Financial roundup: Challenges affecting manufacturer results
02 August 2019
2 August 2019
Vehicle manufacturers are continuing to announce their latest financial results. As the industry faces a number of challenges, many are finding areas such as poor sales and investment in new technologies affecting their figures, while others are optimistic about their full-year outlook.
Germany goes green
BMW saw its earnings before interest and taxes (EBIT) fall 19.6%, due to expenditure on electric vehicle (EV) and hybrid development, as the carmaker looks to claw back some of its high CO2 output and lessen potential EU fines.
EBIT fell to €2.2 billion in the quarter while investments in property, plant and equipment climbed by 39% to €1.2 billion – mainly due to the ongoing new model initiative and the modernisation of plant structures, making them more flexible. The growing proportion of electrified vehicles is also contributing to higher production costs, the company said.
′We are consistently expanding e-mobility with all-electric vehicles and plug-in hybrids and continuing to optimise our already economical combustion engines. Moreover, we are also investing in new technologies such as the [hydrogen] fuel cell,’ commented outgoing CEO Harald KrÜger.
By 2021, deliveries of electrified vehicles are predicted to double compared to 2019. BMW then expects to see a steep growth curve up to 2025, with the volume of electrified vehicles delivered forecast to grow on average by more than 30% per year.
Fiat Chrysler Automobiles (FCA) stuck to its full-year profit guidance, after posting record results in the US and a small profit in Europe, helping the company defy the current automotive slowdown.
In its first earnings release since its failed ′friendly merger’ with Renault, the carmaker said it was confident its adjusted earnings would beat last year’s figure of €6.7 billion globally.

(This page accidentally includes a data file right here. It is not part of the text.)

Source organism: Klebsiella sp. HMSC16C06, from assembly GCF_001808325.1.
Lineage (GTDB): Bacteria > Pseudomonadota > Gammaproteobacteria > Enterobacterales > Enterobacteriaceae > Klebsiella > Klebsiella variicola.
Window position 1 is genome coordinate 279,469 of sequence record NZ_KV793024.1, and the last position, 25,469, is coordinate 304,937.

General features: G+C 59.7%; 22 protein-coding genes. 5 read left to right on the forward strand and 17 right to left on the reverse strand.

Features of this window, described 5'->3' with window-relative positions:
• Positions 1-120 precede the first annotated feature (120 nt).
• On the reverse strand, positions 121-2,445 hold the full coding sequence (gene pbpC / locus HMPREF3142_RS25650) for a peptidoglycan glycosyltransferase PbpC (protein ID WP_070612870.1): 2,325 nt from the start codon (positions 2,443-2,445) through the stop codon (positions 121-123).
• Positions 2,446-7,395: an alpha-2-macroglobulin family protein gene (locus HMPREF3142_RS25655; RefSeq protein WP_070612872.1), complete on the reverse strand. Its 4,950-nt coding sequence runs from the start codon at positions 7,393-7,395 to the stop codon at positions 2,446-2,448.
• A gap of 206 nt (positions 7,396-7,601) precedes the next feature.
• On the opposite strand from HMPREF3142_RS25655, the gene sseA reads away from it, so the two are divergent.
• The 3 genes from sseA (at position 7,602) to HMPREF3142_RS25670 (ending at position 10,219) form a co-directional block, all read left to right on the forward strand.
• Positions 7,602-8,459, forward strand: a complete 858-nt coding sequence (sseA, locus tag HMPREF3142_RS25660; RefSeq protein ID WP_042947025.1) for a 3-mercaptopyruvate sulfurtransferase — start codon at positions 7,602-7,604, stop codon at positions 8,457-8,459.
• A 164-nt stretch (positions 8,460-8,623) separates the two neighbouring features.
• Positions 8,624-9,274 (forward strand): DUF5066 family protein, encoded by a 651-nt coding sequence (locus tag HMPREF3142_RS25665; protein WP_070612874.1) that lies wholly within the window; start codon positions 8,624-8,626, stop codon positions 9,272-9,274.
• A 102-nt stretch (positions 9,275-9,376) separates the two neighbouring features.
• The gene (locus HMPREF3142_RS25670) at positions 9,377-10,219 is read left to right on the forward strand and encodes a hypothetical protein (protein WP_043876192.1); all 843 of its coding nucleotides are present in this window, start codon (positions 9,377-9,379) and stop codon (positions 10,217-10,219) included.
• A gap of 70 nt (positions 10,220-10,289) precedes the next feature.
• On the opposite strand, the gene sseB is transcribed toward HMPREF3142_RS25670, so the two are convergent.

In Europe, FCA posted adjusted earnings of €22 million, down 88% from the same quarter last year. The EBIT margin for the region was 0.4%. Revenue in Europe fell 12% to €5.56 billion.
′In the second half of the year, we will continue to focus on the underperforming areas of our business, including Maserati, where we’ve reinforced our leadership team; and EMEA, where we continue to target increased margins through the impact of restructuring actions, better management of channel mix, and targeted product strategies,’ the company said in its financial statement.
Renault itself has lowered its outlook for full-year revenue after its first-half profits were hit by weakening demand in Europe and an earnings collapse at Nissan, its alliance partner.
Renault-Nissan’s net income slumped by more than half to €970 million in January-June as revenue fell 6.4% to €28 billion, the carmaker said in a statement. Operating profit dropped 14% to €1.65 billion.
′Given the degradation in demand, the group now expects 2019 revenues to be close to last year’s,’ Renault said.
An €826 million drop in earnings from Nissan, in which Renault holds a 43% stake, hit the French company’s bottom line.
Japanese carmaker Toyota has cut its full-year profit forecast by almost 6% on expectations that a stronger yen will affect its forecasts, overshadowing its best quarterly performance in four years.
The company posted an 8.7% rise in operating profit to ¥742 billion (€6.3 billion) between April and June – its best quarter since September 2015. This was helped by a slight increase in global vehicle sales. In Europe, sales totalled 273,964 units, an increase of 21,325 units. Operating income, excluding the impact of valuation gains/losses from interest rate swaps, increased by ¥11.6 billion (€97.8 million) to ¥34.7 billion (€292.6 million).
However, the company lowered full-year profit to ¥2.4 trillion (€20.2 billion) from ¥2.55 trillion (€21.5 billion) previously.
Toyota expects the yen to trade at about 106 to the US dollar and 121 to the euro in the financial year, from a previous assumption of ¥110 and ¥123, respectively.